Monthly Archives: March 2012

Cheater Cheater

I got friends in this town,

They told me what I need to know,

I know what you did.

 

The three girls in the motel,

The blond at Ernie’s Bar,

Did you think I wouldn’t know?

 

It ain’t complicated.

You’re unfaithful.

Why didn’t you say no?

 

How do we handle this?

Here’s a bombshell just for you,

Just stop fooling around.

 

I have a lot of questions,

but there’s one thing for sure.

I got friends in this town.

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Smash Fail–A Review

Smash is a show about creating a Broadway hit from complete scratch by two prominent writers. There are some major cliches in the entire thing (the sweet, naive girl from the south, the as–prick of a director, the seemingly innocent vixen who can’t keep her hands off the hunky singer) as well as somewhat original characters (the straight gay man). Including some major drama that should be shown on stage instead of behind curtains, I’m still not sure how to feel about this show.

The main character of Smash is Karen Cartwright, the naive and dreaming girl hoping to break out in some musicals. Okay, honey, you need to brush up on the jargon before you head into a big workshop where you’ll only be paid about $200 a week. I mean, really? And where the hell are your priorities? A major record owner wants you to meet him for a recording session, you don’t blow it off for a workshop you, again, only receive $200 for! I mean, seriously? Even a small town, legit inbred redneck would have passed on Marilyn the Musical. I would have. The only redeeming quality you have is that you refused to sleep your way to the top, though you could just bribe Derek with how much money your fiancee makes.

Sorry, way off point.

Karen auditions for the aforementioned musical and goes throughepisodes long of tension of whether or not she’ll get the part. And yes, there was more than one episode devoted to it.

Speaking of Derek… Derek Wills is a hotshot director, working on Marilyn because he has a personal friendship with Eileen (who’s going through her own shit). He is harsh and not well like by the only gay male main character who has any depth outside of sports. He tries to sleep with Karen and gets REJECTED. Seriously hard. She might have well dug her heels into his boner. He had that “I-got-kneed-in-the-balls-by-someone-in-eighteen-inch-heels” look on his face. It was pain. He finally gave the part to Ivy (whose a total sl–sexually minded female) because she had sex with him. I’m not sure who the bigger man-whore is really.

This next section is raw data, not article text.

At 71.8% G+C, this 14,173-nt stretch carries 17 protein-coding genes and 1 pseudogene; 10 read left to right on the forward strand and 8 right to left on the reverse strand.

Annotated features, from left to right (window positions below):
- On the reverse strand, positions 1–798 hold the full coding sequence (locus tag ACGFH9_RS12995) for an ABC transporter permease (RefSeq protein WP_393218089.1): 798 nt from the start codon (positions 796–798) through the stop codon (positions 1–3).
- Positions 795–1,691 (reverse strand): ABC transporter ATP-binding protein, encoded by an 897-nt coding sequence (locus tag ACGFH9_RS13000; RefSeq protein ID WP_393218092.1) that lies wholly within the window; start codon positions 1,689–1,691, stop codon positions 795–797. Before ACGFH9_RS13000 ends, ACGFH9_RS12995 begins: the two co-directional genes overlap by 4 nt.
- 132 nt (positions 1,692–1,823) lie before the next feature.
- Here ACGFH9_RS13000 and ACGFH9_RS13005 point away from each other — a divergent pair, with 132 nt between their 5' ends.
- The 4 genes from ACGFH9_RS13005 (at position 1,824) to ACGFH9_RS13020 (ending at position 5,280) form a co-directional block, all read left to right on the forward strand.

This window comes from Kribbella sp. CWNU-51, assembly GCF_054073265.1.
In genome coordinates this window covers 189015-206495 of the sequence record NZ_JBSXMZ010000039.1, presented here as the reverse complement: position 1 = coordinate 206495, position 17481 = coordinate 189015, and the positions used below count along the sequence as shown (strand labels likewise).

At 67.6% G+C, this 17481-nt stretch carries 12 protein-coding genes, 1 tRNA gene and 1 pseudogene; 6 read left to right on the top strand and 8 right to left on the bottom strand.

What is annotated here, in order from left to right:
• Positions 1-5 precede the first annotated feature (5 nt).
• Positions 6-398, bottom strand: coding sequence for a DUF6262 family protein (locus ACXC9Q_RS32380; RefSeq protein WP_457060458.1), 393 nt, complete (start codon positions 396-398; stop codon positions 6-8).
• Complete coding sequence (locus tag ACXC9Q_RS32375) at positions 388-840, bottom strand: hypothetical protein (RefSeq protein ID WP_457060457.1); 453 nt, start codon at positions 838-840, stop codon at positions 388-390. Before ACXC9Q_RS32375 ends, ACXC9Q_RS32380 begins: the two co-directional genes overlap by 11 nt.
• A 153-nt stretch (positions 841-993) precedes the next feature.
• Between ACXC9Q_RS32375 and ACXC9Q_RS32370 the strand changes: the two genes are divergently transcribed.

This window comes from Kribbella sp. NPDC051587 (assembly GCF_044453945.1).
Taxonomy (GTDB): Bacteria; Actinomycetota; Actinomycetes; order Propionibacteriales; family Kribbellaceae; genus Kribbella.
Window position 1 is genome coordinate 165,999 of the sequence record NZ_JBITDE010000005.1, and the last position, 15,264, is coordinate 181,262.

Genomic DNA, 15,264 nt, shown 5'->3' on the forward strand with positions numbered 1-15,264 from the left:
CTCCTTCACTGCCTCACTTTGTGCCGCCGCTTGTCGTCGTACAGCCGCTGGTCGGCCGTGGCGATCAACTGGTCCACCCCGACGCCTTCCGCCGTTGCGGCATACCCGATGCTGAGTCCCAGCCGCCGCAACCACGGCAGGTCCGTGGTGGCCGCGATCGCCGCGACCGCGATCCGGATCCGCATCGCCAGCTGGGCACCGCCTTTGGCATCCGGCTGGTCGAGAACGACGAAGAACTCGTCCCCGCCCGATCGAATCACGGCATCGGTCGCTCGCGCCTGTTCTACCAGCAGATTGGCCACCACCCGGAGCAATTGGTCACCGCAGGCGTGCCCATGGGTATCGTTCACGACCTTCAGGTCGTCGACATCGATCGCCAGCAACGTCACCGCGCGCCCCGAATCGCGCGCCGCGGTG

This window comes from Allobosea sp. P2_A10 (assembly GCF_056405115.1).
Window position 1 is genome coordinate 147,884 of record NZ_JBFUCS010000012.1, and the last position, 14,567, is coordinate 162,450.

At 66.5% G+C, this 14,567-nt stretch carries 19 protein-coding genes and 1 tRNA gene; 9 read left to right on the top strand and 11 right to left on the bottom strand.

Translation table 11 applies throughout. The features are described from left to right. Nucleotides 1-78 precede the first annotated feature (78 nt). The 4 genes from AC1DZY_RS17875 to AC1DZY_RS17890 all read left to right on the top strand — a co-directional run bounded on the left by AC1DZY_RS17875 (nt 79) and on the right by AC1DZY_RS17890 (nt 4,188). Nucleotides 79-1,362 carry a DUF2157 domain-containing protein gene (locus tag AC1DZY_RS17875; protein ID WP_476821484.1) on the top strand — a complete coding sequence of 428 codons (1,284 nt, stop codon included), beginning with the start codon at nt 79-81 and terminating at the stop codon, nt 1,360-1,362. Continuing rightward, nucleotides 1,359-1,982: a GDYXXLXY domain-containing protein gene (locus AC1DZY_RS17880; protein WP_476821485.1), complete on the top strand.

Eileen Rand is a producer for Broadway who just so happens to be divorcing her business partner. She’s an interesting character, mostly because she constantly douses her soon-to-be ex with a martini (snicker). Other than that, she really has no depth. I feel sorry for the actress.

Ivy Lynn is a former ensemble member who is a total slu–I mean sexually minded woman. She auditioned, same as Karen, and slept with Derek, obvious knowing that she was having sex with him for the part. I obviously disliked her, because she was keeping what she’d done from her friends. “Rumor Has It” alright, Adele.

There are two writers, who aren’t strong characters past their stereotypes. I wouldn’t bet on them. There are a few minor-ish characters who are only as deep as a piece of rice paper.

I’ve waited seven or eight episodes before I wrote this review, because I was waiting so long for the story to develop into something better. The only things that keeps me watching are the phenomenal vocal talents and the music. I understand that this is just the first season, so there will be some footing that still need to be cemented, but still. It isn’t working for me. Its like a bad fairy tale.

Anjelica Huston, what did you get yourself into? I mean, come on. You have a history of great stories and roles. I mean you were Morticia Addams!

Smash gets 2 out of 5 stars.

 


Mesmerizer Toolkit

Eye staring, other plane

not deactivated, spinning spinning spinning

something calling, brushing hand

fingertips vibrate

energy spark

prongs, spinning

comb comb spirits ghosts

calling

medallion swing

eye cat eye Lord of the Rings.

spinning magnet. Draw closer

spinning spinning spinning

hands reaching

spirit help

need help

disconnet disconnet

spinning spinning spinning.


Cleaning out the Fridge.

Something lurks inside of there,

Sitting in some Tupperware,

It sits, waiting to be released from the refrigerator,

Pretending its an elevator

To get to the human realm,

Putting on its helm,

Ready for the battle that will give them a feast

Of human flesh. Should we fear the beast?

It is naught but mold,